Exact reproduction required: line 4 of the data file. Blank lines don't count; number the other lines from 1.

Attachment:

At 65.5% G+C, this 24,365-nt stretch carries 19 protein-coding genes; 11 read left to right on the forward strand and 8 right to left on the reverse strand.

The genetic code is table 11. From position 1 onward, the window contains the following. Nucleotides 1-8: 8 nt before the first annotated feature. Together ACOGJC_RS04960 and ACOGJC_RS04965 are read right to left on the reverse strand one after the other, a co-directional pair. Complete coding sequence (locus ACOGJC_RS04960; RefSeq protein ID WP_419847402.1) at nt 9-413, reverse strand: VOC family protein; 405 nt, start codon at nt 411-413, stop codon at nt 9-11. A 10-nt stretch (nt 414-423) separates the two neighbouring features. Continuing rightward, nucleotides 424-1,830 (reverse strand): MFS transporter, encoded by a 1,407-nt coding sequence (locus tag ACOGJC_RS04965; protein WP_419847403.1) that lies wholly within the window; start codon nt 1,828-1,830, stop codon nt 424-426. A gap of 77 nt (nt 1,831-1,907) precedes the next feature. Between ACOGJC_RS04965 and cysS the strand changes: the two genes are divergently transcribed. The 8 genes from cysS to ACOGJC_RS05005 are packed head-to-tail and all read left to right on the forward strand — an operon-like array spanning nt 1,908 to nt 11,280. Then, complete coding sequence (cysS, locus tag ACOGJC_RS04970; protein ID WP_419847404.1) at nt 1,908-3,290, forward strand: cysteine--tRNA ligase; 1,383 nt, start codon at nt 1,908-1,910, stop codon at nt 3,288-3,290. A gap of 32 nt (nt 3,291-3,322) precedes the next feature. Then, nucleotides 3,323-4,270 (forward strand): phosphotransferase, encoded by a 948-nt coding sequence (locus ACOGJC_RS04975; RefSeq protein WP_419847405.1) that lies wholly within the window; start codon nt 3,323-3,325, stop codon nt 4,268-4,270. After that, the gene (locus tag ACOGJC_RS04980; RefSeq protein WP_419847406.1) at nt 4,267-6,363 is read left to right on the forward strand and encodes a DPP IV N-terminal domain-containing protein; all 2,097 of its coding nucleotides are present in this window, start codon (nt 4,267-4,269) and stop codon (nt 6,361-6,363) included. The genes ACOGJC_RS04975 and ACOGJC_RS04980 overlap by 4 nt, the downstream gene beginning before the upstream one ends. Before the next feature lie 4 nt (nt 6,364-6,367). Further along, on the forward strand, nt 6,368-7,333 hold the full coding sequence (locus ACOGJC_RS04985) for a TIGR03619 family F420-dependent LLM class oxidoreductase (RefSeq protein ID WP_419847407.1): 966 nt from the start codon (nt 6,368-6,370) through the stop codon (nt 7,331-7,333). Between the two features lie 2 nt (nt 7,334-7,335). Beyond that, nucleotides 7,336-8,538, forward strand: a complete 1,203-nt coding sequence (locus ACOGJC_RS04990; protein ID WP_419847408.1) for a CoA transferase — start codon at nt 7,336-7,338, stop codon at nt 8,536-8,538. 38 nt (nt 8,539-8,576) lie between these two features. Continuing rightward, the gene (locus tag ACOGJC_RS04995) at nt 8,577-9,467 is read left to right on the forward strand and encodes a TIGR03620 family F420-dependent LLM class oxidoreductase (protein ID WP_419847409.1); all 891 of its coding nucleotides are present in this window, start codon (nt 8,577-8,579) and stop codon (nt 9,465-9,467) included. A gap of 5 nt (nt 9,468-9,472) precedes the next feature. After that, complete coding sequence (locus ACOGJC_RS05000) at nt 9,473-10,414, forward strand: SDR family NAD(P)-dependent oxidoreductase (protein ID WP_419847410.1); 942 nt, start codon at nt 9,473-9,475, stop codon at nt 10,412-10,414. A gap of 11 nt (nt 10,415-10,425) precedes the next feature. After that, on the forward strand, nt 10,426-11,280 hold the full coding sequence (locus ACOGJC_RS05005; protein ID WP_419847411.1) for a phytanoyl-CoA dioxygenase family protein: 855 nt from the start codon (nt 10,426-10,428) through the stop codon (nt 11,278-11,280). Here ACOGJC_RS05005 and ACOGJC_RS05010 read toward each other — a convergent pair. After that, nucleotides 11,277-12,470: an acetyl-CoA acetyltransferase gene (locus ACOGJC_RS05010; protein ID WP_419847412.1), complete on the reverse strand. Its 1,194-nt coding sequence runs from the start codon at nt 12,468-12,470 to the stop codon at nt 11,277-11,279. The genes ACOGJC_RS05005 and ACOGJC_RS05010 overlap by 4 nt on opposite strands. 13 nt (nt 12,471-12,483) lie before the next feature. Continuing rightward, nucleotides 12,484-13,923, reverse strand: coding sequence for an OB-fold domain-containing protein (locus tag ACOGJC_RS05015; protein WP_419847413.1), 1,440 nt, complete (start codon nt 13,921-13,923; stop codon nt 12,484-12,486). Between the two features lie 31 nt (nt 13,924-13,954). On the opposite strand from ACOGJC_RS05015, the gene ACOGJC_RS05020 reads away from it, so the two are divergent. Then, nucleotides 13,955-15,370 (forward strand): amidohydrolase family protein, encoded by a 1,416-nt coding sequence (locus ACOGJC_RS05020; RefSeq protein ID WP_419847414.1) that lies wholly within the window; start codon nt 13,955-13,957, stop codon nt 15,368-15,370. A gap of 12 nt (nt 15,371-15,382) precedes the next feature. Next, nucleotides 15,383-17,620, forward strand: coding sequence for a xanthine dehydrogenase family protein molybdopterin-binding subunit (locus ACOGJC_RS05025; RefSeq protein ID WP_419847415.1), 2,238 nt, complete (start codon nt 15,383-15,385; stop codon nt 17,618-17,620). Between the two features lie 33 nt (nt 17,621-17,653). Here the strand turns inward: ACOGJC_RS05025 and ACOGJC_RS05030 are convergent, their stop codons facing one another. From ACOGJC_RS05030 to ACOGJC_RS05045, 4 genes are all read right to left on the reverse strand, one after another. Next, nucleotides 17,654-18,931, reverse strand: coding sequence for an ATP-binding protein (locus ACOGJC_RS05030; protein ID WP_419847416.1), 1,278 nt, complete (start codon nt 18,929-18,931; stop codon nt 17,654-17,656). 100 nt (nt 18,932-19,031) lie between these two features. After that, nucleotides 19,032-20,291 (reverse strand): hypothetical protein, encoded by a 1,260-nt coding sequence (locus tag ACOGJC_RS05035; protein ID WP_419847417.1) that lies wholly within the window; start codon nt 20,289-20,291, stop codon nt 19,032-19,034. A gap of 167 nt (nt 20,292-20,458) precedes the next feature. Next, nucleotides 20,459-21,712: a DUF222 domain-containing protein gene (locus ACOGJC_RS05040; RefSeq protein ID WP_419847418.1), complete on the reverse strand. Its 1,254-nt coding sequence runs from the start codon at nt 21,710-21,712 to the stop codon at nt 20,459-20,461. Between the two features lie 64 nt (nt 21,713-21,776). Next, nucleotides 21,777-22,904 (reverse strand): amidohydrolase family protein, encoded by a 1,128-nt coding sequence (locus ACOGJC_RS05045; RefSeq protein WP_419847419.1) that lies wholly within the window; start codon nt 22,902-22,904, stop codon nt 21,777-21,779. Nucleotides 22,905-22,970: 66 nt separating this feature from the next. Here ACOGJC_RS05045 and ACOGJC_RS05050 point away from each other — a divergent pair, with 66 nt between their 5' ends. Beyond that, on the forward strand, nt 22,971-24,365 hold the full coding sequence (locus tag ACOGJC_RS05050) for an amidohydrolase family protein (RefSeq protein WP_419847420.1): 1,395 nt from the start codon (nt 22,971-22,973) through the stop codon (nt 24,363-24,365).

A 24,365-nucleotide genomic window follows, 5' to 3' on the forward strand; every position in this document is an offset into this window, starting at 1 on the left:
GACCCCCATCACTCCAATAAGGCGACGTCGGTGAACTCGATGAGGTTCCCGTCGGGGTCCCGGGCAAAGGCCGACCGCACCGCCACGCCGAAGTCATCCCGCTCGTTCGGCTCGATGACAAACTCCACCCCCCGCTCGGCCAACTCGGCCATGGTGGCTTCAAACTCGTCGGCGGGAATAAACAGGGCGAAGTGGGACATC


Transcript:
GACCCCCATCACTCCAATAAGGCGACGTCGGTGAACTCGATGAGGTTCCCGTCGGGGTCCCGGGCAAAGGCCGACCGCACCGCCACGCCGAAGTCATCCCGCTCGTTCGGCTCGATGACAAACTCCACCCCCCGCTCGGCCAACTCGGCCATGGTGGCTTCAAACTCGTCGGCGGGAATAAACAGGGCGAAGTGGGACATC